The top 10 most interesting cultural attractions in Muscat
Sultan Qaboos Grand Mosque
Opened in 2001, the Sultan Qaboos Grand Mosque (previous page), is the country’s only mosque open to non-Muslims. The opulent main prayer hall can accommodate up to 6,500 faithful and features the second largest hand-woven carpet in the world – it took a team of 400 women four years to complete and is dominated by a 14-metre-high Swarovski crystal chandelier weighing eight tonnes.
Flanked by the Gulf of Oman and the craggy Al Hajar Mountains, Muscat is made up of a string of low-rise, whitewashed suburbs and restored Portuguese forts that hug the coast. Old Muscat, the original walled town, is home to Sultan Qaboos’ futuristic-looking palace, while the port of Muttrah bustles with life.
Sultan Qaboos, who has ruled Oman since 1970 after ousting his father in a palace coup, is credited with guiding Muscat’s transformation from backwater to modern city, while safeguarding tradition. While the locals appear to genuinely love the Sultan, it’s still best to avoid discussing him or regional politics.
Muscat’s simple whitewashed houses feature stunning carved doors with traditional Islamic geometrical designs, stylised lotus leaves and other floral patterns, reminders of the influence of Indian and Persian trading partners.
Wander the labyrinthine alleys of the hassle-free Muttrah Souk to shop for frankincense, myrrh, attar (Arabic perfume), rosewater, antiques, silverware and khanjars and watch abaya-clad women haggle for gold in the tiny shops of the Gold Souk. Frankincense, (below) the aromatic amber-coloured sap of Boswellia sacra trees, was once more valuable than gold. Harvested for over five millennia in the Dhofar region in the country’s south, it was carried by caravan across Arabia and exported by sea to India in exchange for spices. Locals burn it as an incense to perfume their homes and clothes.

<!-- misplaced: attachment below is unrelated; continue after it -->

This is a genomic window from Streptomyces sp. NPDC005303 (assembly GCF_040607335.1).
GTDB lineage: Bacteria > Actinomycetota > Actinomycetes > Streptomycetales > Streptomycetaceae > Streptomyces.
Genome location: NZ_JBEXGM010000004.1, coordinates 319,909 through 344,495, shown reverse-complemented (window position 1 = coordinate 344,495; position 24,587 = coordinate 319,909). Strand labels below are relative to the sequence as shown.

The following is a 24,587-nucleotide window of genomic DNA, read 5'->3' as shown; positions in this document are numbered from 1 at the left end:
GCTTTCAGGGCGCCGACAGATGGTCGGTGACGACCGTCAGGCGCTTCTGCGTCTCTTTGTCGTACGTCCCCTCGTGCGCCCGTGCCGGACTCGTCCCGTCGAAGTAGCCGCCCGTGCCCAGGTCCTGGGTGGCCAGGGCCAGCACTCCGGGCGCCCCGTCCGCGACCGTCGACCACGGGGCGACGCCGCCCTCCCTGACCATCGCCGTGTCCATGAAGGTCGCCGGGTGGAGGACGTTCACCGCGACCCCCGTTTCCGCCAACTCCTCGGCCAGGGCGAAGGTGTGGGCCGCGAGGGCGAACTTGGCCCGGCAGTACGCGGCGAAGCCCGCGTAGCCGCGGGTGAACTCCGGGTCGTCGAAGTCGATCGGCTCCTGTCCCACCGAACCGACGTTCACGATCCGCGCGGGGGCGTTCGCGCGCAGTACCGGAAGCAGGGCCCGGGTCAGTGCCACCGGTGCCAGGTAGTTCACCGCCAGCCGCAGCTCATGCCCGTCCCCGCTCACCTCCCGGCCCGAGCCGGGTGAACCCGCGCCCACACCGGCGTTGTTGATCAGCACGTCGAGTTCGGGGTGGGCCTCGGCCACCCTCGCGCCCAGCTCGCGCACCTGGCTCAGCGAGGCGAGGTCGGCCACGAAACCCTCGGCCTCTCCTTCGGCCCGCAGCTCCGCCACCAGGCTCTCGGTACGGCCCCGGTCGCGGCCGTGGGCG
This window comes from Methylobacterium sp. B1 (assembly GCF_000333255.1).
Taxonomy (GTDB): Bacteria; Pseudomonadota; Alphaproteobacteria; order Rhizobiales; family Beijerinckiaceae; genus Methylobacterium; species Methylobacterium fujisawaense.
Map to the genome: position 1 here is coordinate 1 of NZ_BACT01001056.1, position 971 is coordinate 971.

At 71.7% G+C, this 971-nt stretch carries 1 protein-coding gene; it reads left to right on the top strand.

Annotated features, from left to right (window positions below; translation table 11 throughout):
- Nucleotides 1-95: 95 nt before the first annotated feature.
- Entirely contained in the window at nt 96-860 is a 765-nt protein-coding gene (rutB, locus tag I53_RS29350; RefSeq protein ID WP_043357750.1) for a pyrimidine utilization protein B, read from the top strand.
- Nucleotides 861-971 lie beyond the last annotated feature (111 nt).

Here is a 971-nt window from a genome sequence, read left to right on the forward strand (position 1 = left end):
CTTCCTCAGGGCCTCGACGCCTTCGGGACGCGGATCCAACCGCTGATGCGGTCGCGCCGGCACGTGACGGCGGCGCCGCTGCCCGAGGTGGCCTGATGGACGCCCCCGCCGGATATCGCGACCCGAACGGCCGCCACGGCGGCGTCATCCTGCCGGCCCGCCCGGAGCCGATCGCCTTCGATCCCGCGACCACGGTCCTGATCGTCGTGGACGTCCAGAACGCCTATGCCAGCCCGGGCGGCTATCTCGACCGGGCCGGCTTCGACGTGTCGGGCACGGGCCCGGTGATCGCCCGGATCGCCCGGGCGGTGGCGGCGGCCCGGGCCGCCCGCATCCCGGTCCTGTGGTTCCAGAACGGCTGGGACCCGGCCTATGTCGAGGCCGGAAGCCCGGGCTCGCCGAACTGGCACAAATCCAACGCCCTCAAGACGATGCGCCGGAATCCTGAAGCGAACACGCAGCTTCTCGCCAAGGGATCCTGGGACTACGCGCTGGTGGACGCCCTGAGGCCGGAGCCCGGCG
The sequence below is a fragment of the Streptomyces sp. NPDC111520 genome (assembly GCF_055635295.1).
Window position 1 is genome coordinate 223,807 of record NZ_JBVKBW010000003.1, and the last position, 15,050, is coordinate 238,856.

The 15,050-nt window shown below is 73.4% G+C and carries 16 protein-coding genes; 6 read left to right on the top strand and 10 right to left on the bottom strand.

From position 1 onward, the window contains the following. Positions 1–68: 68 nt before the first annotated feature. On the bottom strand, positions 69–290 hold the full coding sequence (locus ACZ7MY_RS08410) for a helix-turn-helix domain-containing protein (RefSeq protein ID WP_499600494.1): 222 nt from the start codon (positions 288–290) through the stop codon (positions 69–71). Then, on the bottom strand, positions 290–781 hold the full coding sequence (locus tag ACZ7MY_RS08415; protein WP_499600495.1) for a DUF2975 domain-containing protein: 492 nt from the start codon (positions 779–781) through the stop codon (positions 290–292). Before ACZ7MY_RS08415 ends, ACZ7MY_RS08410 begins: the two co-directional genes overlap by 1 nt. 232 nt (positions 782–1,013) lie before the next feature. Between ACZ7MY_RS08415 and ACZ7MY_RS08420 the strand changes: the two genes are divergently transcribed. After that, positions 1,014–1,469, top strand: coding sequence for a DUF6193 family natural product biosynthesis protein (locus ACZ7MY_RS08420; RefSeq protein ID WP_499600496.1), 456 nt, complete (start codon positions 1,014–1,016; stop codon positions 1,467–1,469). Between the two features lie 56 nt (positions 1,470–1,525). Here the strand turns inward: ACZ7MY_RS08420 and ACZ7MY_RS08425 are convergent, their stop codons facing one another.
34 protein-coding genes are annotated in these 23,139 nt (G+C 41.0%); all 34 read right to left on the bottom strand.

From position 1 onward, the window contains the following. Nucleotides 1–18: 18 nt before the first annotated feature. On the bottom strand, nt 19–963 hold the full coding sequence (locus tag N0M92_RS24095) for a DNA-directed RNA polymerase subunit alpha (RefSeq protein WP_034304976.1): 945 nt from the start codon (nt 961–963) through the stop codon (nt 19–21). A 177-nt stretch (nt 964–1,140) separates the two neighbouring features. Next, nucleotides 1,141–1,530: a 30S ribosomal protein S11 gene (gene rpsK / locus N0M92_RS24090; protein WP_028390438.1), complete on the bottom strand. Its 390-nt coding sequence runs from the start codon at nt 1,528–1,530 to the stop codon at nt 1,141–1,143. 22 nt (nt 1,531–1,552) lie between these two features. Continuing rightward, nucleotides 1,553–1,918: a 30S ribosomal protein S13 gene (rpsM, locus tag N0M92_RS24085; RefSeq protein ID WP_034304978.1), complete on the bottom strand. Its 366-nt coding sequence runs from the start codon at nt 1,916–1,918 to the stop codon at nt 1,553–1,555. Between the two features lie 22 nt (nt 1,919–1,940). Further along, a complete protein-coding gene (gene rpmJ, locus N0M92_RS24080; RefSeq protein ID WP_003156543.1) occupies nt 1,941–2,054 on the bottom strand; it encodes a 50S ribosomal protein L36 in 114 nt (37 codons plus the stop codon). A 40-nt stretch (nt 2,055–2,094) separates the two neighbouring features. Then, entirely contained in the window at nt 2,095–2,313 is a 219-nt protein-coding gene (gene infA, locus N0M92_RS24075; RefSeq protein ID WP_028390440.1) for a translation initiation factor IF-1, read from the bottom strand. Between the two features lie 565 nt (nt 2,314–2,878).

Omani men typically wear a full-length tunic called a dishdasha with a wazar (cotton wrap) underneath and either a pillbox cap called a kuma or a turban known as a massar. The kuma originates from Zanzibar, colonised by Oman in the late 17th century, and is traditionally made from white cotton with vibrant embroidery called tanjim.
Muttrah’s attractive corniche is a popular spot for sunset strolling. Dramatically framed by mountains, the sweeping boulevard is lined with latticed buildings and colourful minarets while wooden dhows bob in the harbour, dwarfed by the Sultan’s cruise ship-sized yacht.
Once worn for protection, today Omani men wear a khanjar, or dagger, on their belts during ceremonial occasions as a symbol of manhood, courage and tradition. Fashioned by a master craftsman, the khanjar has a curved steel blade, a horn or resin hilt and an intricately patterned sheath adorned with silver and sometimes gold.
Fishing remains an important part of Muscat’s seafaring traditions. Each morning, the daily catch of hammour, tuna and octopus is delivered to the small fish market at the northern end of Muttrah corniche.
One of the best places to sample authentic Omani cuisine is Al Mandoos restaurant in the Al Ghubra district. After welcoming you with dates and kahwa (Arabic coffee laced with cardamom), celebrity chef Issa Al Lamki (pictured above) serves up succulent shuwa, marinated lamb cooked in an underground oven that is often served during Eid celebrations.